There's really only one acceptable explanation for the Guardian's breathless article about the vitality of the Brooklyn music scene: The editors filed the story back in 2002, misplaced it, found it yesterday, and published it today with some of the band and venue names changed in the hope that readers wouldn't know the difference.
Arcade Fire played five shows in a Greenwich Village church last month, and now the band is set to announce tomorrow that it's coming back to New York at the beginning of May — and to an equally head-scratching venue: the United Palace Theater in Washington Heights. The former movie palace at Broadway at 175th Street — currently home of the Reverend Ike's Christ Community United Church — will start hosting rock shows next week, when Bloc Party becomes the first band to play the way-uptown venue. And Modest Mouse, Björk, and Iggy and the Stooges are booked there in the next few months. (Okay, fine: Arcade Fire is doing a Radio City show in May, too.)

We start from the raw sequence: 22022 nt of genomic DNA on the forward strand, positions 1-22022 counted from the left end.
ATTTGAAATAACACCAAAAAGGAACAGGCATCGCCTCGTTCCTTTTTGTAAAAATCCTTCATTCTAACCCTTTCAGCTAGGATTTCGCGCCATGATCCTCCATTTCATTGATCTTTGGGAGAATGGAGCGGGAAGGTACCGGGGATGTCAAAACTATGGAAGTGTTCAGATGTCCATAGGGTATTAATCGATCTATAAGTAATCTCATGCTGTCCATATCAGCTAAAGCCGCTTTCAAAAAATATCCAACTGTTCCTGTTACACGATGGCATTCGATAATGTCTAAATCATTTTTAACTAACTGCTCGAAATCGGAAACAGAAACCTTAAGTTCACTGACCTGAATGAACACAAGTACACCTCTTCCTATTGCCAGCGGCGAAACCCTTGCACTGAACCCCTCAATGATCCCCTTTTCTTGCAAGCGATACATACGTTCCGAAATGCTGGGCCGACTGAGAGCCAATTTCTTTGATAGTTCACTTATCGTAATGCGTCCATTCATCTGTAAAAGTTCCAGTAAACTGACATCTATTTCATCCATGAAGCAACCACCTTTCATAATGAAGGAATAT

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Thank heaven for David Cross. The 2007 PLUG Independent Music Awards at Irving Plaza Saturday night were an appropriately “indie” mess. Would-be attendees stood for hours in the cold before being informed that the “day-of” tickets allegedly available at the sold-out show were a myth, the sound system was plagued with technical problems all night long, and, during the long wait for sets by scene favorites Stephen Malkmus and the Jicks, El-P, and Silversun Pickups, attendees sat through a succession of odd, intermittently successful acts, very few of which went off without a significant delay. A much-hyped “iPod Battle” found the participants standing awkwardly onstage for ten minutes before they were able to kick off the “battle,” which culminated with a pair of oddballs in gladiator masks sprinkling glitter on each other to the tune of “Oh Yeah” by Yello. Jason Trachtenburg (of the Trachtenburg Family Slideshow Players) led a hoarse, out-of-tune sing-along of “World’s Best Friend” (his wife and daughter were absent) that had most audience members heading for the bar for depressingly tiny $8 drinks. A barbershop quartet sang a cappella between bits. And so it fell to poor emcee David Cross to make light of things.
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